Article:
Plant Spotlight: Calathea

Plant Spotlight: Calathea

It's no wonder why the Calathea plant -- also commonly known as the prayer, peacock or zebra plant -- is such a popular household plant. The mesmerising patterns found on the foliage of Calathea houseplants will likely make you do a double-take. Its beautiful foliage of bright white veins against green, red and cream leaves provides an interesting and unique texture to any room of your house. 

The calathea belongs to the Marantaceae family and is widely known by its’ nickname, “prayer plant”, because its leaves fold together at night, like praying hands. If you’re up early enough, you’ll see those leaves relax at sunrise to collect all the day’s rays. It is thought that this movement allows the plant to best capture the sun's rays, allowing for better growth. 

Native to Brazil and grown indoors year-round, calathea are true tropicals in every sense of the word, gaining a reputation for being somewhat fussy about their growing conditions. However, with the proper care and TLC, this beauty of a plant is worth all the effort. 

One more fabulous feature that makes this plant a great all-rounder is that it is considered pet-friendly. Air-purifying, beautiful foliage and friends for your pup and puss, what’s not to like?!

Thinking of adding a Calathea plant to your growing indoor plant family? Here’s everything you need to know! 👇


Calathea plant in clay pot

Common Calathea Plant Varieties 

There are over 300 species of calathea found in nature, many boasting different eye-catching leaf patterns, colouring, and veining, along with some exotic tropical blooms. The most common varietals typically seen as houseplants include:

  • Calathea ornata: pretty pink and white striped leaves
  • Calathea makoyana: purplish colouring on the undersides of its leaves, with white and green on top.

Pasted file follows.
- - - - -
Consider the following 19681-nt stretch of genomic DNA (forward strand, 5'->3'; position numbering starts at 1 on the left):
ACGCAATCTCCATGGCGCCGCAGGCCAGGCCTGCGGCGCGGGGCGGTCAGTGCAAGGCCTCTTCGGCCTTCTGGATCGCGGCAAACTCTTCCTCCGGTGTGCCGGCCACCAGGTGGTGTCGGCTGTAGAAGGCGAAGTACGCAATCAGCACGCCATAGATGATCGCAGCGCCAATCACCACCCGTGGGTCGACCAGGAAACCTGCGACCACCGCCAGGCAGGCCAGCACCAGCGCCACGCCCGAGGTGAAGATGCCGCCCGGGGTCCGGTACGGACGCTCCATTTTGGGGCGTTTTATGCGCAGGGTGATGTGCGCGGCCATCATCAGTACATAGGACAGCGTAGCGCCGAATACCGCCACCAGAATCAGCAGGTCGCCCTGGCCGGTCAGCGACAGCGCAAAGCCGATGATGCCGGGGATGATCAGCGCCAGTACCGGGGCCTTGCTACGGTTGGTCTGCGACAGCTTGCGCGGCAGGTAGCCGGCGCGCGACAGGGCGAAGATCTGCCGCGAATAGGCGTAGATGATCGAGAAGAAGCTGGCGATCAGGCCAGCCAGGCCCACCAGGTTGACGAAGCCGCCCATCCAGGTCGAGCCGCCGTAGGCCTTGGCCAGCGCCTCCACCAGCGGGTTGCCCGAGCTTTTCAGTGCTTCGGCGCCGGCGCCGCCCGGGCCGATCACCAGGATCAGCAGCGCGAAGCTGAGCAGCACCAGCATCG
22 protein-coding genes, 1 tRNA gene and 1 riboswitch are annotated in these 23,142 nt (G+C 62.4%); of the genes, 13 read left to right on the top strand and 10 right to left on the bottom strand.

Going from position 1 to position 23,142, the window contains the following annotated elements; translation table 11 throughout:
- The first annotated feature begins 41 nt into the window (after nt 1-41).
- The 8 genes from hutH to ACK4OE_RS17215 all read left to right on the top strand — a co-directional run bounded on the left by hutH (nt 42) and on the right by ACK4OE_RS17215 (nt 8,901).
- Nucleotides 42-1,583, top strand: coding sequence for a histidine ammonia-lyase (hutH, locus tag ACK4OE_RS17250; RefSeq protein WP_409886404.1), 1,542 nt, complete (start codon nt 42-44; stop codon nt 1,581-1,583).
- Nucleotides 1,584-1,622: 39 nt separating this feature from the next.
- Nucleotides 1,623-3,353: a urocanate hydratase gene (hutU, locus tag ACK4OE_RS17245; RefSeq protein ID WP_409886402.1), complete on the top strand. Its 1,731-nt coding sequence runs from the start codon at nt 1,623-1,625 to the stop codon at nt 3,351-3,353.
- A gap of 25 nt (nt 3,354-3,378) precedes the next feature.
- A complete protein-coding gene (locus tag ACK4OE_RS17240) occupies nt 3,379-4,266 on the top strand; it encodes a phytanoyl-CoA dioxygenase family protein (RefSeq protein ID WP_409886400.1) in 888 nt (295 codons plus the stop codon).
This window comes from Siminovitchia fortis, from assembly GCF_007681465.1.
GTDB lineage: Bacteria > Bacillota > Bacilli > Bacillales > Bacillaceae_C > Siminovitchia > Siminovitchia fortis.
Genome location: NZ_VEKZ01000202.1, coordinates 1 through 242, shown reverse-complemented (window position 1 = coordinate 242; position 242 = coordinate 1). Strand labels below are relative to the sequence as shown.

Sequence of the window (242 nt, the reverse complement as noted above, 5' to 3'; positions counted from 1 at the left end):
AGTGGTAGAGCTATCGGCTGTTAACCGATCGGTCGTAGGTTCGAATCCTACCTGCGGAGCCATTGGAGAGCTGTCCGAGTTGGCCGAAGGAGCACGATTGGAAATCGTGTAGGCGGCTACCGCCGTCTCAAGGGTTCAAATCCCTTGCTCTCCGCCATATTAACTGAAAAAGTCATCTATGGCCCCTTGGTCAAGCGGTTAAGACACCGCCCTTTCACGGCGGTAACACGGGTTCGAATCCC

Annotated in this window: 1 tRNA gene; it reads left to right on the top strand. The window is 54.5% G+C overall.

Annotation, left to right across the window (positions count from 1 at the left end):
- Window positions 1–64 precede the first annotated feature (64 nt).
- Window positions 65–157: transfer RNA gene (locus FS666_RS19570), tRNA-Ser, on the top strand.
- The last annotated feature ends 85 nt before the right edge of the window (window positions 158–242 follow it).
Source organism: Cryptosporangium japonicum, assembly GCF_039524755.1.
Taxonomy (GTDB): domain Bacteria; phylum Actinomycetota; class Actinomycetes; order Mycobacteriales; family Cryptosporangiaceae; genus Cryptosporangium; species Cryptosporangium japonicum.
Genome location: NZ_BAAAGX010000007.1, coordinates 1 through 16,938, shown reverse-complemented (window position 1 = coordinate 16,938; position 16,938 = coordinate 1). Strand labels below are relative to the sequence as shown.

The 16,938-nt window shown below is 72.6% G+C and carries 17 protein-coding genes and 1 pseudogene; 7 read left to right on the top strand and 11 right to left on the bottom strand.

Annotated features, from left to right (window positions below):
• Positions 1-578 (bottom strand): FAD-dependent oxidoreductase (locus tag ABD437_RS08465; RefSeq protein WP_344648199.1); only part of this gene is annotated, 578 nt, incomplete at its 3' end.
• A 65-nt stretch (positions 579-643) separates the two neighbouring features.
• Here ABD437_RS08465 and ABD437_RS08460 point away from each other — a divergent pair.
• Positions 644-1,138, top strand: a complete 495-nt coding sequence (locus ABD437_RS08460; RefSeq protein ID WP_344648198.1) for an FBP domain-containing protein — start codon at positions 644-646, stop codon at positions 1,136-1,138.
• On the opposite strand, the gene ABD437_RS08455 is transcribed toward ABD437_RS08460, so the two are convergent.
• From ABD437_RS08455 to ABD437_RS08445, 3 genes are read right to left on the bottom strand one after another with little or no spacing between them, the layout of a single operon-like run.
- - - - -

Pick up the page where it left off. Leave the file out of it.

• Calathea zebrina: green, stripe-like markings on the tops of its leaves, with rich purple undersides.
  • Calathea crocata: boasts beautiful displays of upright orange-red flowers, earning it the nickname "eternal flame."


Calathea leaf

Common questions about the Calathea plant 

Known for its fussy nature, it’s no wonder we get a lot of questions about this beautiful tropical plant! We believe knowledge is power when it comes to plant care, which is why we have rounded up the most common questions (and our answers) to share with you below: 


Why are the leaves of my Calathea plant wilting/ curling? Underwatered. Suggests your plant is thirsty and dry. Increase the humidity by regularly misting. Ensure you are watering regularly (weekly) but allowing the soil to drain properly and the top 2 inches of the soil to dry out before the next watering session. Calatheas are unique because their leaves close at night and open when the sun rises in the morning. They do this to conserve moisture and follow the sun’s movements throughout the daytime.


Help! My Calathea plant leaves are turning yellow:

Yellowing leaves might suggest that your Calathea has been scorched by direct sunlight or watered with tap water containing high levels of fluoride. Relocate your plant to a spot with ample indirect sunlight and water with filtered water once the top inch of soil is dry. 


I’ve noticed several spots on my Calathea’s leaves. What does this indicate?

Leaf spots can mean several things, from fungal infection to mineral build-up from tap water. We recommend switching to filtered water and water directly into the soil rather than on the plant itself. The Calethea is also prone to a few pests, like spider mites. But don’t worry- with regular maintenance, you should be able to keep this under control. Treat pests as soon as they appear with weekly sprays of a natural pesticide and regular wipe-downs of the plant. Repeat the process every two weeks to control the spread from reoccurring


My Calathea plant hasn’t flowered. Is this normal?